Boeing yesterday slashed 737-Max production by 19% to try and hold down the growing backlog of undeliverable aircraft.
At the same time a first flight of a 737-Max 7 with modified software also took a test flight.
Yet it’s Indonesia and Ethiopia who are keeping up pressure on Boeing’s reputation, coupled to a surprisingly unforgiving global public reaction. Add to that the pressure from the US Congress and DoT on the FAA and Boeing’s clearly dubious self certification and inspection processes, the company has been highly defensive.
In the background another 787 issue has happened twice now, as a second Japanese aircraft lost both engines as it touched down at Narita. This may be more of an engine issue but it still doesn’t look good. Nor is anyone forgetting how the 787 battery issue was handled, and how it was ever certified is now back in the spotlight.
All of this comes as the US Air Force suspended KC46 Tanker deliveries (767 frames) for a second time in just a few weeks as yet more FOD – foreign object debris – was found in sealed spaces inside the airframe and wings from manufacturing processes. This happened almost immediately after Boeing assured the USAF it wouldn’t happen again.
So yesterday CEO Denis Muillenberg went on another mea culpa exercise, assuring in another of those semi-formal factory set videos, that Boeing was accepting responsibility and understood it was basically responsible for the deaths of nearly 400 people. No doubt it’s setting aside a couple of billion dollars to fight court cases and pay compensation. Cynically, the video was posted one minute after the US Stock Market closed for the week so that it wouldn’t affect the share price!
In Ethiopia and Indonesia this is all being seen as far too little far too late. There’s also a feeling from local coverage that they feel a degree of low level racism from the American side. There’s a lot of understandable undercurrent that Boeing and the US in general, especially under the present administration with its attitudes, feels these countries airlines are not up to standard, especially in terms of training and skills.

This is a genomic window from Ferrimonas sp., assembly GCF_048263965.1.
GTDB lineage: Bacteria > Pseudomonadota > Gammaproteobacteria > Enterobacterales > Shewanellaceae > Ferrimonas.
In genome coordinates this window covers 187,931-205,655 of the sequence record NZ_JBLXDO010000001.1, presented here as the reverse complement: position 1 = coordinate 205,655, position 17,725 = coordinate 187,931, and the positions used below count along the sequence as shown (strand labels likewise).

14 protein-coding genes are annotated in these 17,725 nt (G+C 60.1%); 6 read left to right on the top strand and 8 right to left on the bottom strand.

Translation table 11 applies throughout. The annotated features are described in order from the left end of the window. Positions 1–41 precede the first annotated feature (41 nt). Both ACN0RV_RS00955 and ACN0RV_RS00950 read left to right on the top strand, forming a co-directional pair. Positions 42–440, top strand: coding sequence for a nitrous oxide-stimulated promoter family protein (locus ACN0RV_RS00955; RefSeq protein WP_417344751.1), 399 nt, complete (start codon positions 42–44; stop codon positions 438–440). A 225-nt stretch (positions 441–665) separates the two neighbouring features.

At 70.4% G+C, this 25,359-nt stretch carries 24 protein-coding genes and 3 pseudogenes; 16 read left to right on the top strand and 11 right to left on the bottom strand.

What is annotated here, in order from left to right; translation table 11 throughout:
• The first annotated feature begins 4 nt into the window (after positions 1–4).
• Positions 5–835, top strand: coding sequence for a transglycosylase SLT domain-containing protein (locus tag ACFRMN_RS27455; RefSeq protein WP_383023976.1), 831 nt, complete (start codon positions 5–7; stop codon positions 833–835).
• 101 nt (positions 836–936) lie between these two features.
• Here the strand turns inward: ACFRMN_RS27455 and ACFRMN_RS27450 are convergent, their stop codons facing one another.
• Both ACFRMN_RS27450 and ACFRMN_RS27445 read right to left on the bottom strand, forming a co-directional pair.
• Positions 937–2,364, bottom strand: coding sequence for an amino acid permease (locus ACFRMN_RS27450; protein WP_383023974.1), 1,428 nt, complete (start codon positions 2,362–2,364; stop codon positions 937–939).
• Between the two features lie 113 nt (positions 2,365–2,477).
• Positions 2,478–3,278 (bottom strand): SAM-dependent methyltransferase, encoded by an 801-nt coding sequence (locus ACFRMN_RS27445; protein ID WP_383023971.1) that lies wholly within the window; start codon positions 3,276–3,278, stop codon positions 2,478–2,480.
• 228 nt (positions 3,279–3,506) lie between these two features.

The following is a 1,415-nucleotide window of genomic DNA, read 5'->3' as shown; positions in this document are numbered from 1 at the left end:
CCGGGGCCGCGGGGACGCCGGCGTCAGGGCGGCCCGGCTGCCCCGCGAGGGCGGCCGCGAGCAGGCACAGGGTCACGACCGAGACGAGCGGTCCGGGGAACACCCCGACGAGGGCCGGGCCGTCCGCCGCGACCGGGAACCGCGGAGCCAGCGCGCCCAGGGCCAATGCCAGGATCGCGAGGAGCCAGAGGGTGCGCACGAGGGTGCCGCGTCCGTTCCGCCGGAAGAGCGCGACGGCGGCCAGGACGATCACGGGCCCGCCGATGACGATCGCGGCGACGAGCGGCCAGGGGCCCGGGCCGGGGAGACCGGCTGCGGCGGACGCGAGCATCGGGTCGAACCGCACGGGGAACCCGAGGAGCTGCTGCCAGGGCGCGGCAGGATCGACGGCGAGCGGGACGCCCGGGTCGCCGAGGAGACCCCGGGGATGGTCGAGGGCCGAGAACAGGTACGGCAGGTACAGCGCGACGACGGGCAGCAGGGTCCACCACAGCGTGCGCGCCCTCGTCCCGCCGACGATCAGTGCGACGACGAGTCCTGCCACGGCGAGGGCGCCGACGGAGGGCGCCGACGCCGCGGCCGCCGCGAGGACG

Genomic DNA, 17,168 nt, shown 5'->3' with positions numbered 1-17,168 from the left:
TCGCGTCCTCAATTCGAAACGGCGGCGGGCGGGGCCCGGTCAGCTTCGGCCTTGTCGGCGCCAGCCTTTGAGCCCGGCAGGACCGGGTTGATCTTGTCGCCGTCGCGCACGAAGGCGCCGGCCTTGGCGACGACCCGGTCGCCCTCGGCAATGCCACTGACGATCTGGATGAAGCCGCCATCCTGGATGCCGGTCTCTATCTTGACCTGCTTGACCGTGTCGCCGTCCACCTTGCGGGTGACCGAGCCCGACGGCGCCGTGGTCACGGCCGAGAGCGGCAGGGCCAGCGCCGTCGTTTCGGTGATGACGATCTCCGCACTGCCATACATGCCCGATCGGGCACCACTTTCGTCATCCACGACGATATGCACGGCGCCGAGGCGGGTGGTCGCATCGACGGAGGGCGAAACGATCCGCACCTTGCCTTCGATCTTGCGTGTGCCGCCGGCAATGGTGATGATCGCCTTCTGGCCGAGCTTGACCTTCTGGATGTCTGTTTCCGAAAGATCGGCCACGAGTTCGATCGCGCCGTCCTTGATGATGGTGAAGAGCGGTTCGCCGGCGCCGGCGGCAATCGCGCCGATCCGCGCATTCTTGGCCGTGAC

That attitude seems to have come across when neither the FAA or Boeing wanted to ground the aircraft – if it had been a US airline the reaction would have been far different and far swifter.
Boeing’s directors are bonus driven and have every reason to feel under pressure to preserve their incomes. Their bonus is paid based not in sales or profits, but on the value of the airlines stock market price. And that’s taken a sizeable hit.
It’s also been paying billions to shareholders by buying back their shares, thus forcing up the stock price over several years, and making them bigger bonuses – and that’s money not being put into engineering, software and research.
Boeing continues to aggressively lobby for its cause to try and get Congress to pull back or lessen the investigations – so while on one hand it’s busy looking like its sorry, it’s just as busy trying to make sure it’s interests are protected.
Boeing will do whatever is necessary to protect itself – it will beg forgiveness at the same time as making sure it has to do as little about it as it can get away with.
That’s the sad fact about mega-corporations. Boeing is doing what they all do. As with everything, it’s the bottom line that matters.